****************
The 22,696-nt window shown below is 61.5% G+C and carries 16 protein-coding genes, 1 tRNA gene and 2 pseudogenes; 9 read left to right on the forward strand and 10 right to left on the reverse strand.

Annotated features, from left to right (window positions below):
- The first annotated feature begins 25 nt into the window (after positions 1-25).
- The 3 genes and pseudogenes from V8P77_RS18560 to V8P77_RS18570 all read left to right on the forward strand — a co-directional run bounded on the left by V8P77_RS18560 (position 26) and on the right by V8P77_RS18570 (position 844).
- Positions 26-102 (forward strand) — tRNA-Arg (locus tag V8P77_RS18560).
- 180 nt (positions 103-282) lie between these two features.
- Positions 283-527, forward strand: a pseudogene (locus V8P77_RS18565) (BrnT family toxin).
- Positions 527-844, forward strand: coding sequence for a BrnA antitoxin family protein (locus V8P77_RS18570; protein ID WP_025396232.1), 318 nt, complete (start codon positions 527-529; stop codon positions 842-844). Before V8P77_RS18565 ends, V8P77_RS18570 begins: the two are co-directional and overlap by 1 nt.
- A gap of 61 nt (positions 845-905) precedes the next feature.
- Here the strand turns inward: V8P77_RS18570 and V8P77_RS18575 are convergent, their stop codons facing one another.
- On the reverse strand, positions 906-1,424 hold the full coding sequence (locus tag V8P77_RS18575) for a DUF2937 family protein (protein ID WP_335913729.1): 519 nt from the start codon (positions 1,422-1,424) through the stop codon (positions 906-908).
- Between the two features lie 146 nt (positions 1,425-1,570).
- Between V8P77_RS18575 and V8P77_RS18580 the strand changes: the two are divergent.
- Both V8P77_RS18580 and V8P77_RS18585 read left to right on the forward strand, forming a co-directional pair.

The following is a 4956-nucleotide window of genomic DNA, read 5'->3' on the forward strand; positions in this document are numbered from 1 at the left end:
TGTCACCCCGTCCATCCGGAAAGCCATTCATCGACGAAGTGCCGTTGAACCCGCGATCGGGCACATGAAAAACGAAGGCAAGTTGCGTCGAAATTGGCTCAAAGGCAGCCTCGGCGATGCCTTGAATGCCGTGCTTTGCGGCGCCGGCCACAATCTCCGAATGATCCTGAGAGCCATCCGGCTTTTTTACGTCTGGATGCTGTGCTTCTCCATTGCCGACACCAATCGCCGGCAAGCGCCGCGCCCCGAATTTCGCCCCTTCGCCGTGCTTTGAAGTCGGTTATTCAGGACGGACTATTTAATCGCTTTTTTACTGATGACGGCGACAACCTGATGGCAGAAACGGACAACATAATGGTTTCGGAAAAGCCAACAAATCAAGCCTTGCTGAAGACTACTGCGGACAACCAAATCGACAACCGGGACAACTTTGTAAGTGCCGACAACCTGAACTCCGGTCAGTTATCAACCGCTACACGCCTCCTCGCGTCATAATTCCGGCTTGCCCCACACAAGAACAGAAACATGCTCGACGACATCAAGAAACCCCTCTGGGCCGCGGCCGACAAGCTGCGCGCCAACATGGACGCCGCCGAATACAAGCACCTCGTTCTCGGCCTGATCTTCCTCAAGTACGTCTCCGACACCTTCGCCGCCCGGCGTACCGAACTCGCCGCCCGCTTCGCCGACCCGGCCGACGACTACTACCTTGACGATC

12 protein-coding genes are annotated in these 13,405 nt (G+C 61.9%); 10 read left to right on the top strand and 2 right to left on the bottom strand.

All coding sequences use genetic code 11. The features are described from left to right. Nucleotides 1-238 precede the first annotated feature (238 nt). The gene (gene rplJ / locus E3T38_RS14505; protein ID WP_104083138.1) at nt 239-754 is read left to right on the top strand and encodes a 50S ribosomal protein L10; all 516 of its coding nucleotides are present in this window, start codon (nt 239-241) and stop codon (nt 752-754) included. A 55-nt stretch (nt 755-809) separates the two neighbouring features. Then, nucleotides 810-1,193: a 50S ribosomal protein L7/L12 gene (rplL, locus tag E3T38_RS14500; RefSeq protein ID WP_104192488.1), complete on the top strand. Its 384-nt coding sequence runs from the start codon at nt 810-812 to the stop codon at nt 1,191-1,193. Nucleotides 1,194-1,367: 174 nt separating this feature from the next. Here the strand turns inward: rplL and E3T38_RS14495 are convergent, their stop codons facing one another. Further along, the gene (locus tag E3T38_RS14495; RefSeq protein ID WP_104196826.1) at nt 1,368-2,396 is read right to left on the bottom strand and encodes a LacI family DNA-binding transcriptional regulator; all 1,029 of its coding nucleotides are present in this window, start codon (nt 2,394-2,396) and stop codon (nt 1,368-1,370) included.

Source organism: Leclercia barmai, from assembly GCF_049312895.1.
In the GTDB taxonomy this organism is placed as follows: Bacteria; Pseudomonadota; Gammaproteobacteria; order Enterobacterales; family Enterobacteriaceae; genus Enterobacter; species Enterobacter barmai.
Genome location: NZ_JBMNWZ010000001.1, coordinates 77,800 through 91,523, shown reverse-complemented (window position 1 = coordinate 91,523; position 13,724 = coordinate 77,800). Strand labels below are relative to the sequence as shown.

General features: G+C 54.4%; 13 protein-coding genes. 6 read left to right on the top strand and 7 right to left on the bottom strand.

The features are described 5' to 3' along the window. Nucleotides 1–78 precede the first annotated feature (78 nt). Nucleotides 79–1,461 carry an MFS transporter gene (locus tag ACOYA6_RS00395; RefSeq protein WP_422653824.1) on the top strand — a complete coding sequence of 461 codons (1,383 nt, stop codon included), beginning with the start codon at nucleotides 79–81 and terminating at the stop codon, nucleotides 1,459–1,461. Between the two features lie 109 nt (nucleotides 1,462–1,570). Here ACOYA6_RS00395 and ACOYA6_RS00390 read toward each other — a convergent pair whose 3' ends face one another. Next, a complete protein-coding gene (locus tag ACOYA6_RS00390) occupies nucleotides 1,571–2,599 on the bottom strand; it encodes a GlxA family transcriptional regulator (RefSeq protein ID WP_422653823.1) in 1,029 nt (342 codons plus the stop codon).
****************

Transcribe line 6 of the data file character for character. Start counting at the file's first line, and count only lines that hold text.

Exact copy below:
- 180 nt (positions 103-282) lie between these two features.